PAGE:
We all have that one kitchen drawer crammed with warranty papers and old remote controls, right? How many years have you been vowing to clean out that drawer? This spring, commit to making it happen. After all, there are few things more satisfying than successfully completing a huge spring cleaning campaign.
We talked to organizing pros about what to keep, what to toss and what to clean – and how to make the process as painless as possible.
Make a Game Plan
A successful spring cleaning and organizing spree starts with a clear and manageable plan, says Janet Bernstein, a certified professional organizer and the owner of The Organizing Professionals, based in Philadelphia.
“Start by making a list of areas in need of organizing,” she says. “And don’t tackle a whole room at once: Breaking the job into small pieces makes it seem more manageable. Now that you have your list, you need to schedule your organizing sessions. You’re more likely to accomplish a task and feel accountable if you write it on your calendar.”
Plan out which areas you’ll clean/organize on which days. Bernstein suggests starting small: “for example, the messy drawer (or drawers) in your kitchen or a bathroom cabinet,” she says. “This will give you a feeling of accomplishment and encourage you to continue.”
Make Tough Cuts
As you move from area to area, sort every item into one of three categories: keep, donate, toss. “If you don’t love it, need it or use it, then let it go,” Bernstein suggests. “Repeat this to yourself frequently if you have a difficult time parting with possessions.
It might be tempting to stuff all your winter clothes back into storage, but spring is actually the perfect time to sort through your cold-weather gear. If you didn’t wear something this past winter, you probably won’t wear it next winter – so put it into the donate pile.
Once you’ve sorted all your clothing, be strategic about how you put things away. “Try to gradually form this habit of sorting: Store your most worn items at eye level, less worn pieces below that and items you use only on special occasions up high,” says Harriet Jones, a cleaning and maintenance expert for Go Cleaners London. This system makes it easy to find what you’re looking for and helps you keep your closets organized.
Create New Storage
Even after purging unneeded items, you might still find yourself with more stuff than places to put it. Now’s the perfect time to carve out some new storage spaces, says Jones.
“Maximize the storing abilities of your space by using every possible option – insert drawers underneath your bed and furnishings, use the inside of ottomans, place baskets over the kitchen cabinets,” she says. “Also, see if the inside of your wardrobe door can take some items and utilize that space.” You might be able to hang pocket organizers to hold small items like socks, jewelry and toiletries.
Look for ways to use vertical space, too, suggests Jones. “Use your walls to hang shelves, and store your books there. Mount a bulletin or magnetic board to display reminders, shopping lists, etc. If possible, insert a pantry shelf near the refrigerator.”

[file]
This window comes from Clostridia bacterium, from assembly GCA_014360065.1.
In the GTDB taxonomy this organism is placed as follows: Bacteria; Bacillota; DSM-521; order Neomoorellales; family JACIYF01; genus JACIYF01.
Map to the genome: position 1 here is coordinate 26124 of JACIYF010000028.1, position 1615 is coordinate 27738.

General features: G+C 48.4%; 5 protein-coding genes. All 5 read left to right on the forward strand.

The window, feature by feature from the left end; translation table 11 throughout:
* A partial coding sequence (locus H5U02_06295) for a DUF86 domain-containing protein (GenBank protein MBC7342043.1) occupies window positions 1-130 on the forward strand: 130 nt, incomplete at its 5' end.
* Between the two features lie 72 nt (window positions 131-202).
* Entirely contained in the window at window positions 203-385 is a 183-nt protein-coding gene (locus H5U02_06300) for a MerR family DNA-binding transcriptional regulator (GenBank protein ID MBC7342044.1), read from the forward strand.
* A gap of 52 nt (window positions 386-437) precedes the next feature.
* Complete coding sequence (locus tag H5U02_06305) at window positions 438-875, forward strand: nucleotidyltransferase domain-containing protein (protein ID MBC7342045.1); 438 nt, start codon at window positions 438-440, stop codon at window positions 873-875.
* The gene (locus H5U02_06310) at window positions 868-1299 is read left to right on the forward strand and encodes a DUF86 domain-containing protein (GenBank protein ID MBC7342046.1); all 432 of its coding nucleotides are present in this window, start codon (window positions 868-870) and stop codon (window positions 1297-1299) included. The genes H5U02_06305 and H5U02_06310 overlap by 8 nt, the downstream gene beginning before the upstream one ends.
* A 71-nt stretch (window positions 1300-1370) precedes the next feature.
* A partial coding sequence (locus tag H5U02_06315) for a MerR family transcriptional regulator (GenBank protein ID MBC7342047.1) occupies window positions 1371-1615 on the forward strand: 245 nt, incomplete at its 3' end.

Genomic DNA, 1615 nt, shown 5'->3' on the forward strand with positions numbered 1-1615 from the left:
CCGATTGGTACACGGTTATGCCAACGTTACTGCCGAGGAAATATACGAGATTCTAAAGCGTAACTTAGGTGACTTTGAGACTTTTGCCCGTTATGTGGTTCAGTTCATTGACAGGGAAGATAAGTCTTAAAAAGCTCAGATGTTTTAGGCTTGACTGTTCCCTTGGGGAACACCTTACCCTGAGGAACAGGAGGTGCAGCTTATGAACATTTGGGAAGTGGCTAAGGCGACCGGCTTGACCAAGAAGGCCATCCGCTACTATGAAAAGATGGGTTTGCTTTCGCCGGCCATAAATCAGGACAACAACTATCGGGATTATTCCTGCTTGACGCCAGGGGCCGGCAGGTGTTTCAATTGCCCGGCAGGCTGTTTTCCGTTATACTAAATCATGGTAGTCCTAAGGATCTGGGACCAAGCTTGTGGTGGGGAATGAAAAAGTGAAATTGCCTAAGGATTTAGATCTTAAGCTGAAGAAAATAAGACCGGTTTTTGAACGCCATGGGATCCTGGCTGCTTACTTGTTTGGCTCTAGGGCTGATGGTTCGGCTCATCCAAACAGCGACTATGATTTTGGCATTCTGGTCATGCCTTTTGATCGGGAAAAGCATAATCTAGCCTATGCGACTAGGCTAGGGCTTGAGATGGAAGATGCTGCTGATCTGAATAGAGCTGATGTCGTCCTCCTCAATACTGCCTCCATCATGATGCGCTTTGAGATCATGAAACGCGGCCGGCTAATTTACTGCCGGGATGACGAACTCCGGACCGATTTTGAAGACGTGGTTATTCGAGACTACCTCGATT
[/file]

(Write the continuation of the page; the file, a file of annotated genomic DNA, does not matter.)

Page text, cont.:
Creating enough storage to hold all your stuff is important because it prevents clutter from building up again. “Once everything has its place, the kitchen countertops and other surfaces will be free, and the visual clutter will be dramatically reduced,” Jones says. When everything’s put away, your space will look – and feel – bigger and cleaner.
Do a Deep Clean
No matter how organized your home is, you won’t feel truly comfortable until it’s also clean. All that sorting and organizing action kicks up a lot of dust and uncovers hidden dirt, so save your deep-cleaning efforts until after you’ve finished purging and replacing everything.
Each home has different requirements, but a general spring cleaning should include some of the same basic steps:
- Clean the inside and outside of the refrigerator and microwave.
- Wash the interior and exterior of windows.
- Use a rug cleaner to clean carpets and upholstered furniture.
- Clean air vents and filters.
- Dust baseboards, light fixtures and ceiling fans.
- Clean scuffs off of walls.
- Clean and disinfect all bathroom surfaces, doorknobs and light switch plates.
- Wash outdoor furniture.
- Flip (or rotate) your mattresses.
- Wax wooden floors and furniture.
- Clean bedspreads, mattress pads and curtains.
- Dust all shelves and other horizontal surfaces.
- Clean shower and countertop grout.
Simplify Your Life
Spring is a time of new beginnings, so use this opportunity to change some of the patterns that create stress and clutter in your life. Unsubscribe from magazines that you don’t read, cancel memberships that you don’t use and deal with any legal or financial worries that you’ve been putting off, like creating a will or inspecting your credit report.
Expand your spring cleaning efforts to include your electronics, says Dana Claudat, Feng Shui master and founder of The Tao of Dana. “Remember that your digital life can also be cluttered, and when it’s cleaned out and organized (unsubscribing, deleting, filing), it becomes a fresher space as well!”
Enjoy the Process
Spring cleaning is a way of improving your life, so try to see it as a positive thing. “It’s easier to clean when it ceases to be a burden and it becomes more enjoyable,” says Claudat. “Turning on music or a fun podcast, lighting a candle or some incense, opening windows to get the energy flow going are all simple ways to start associating ‘cleaning’ with ‘transformation’ in a bigger way.”
Do you have tips to de-clutter or de-stress your home? Share them in our comment section.
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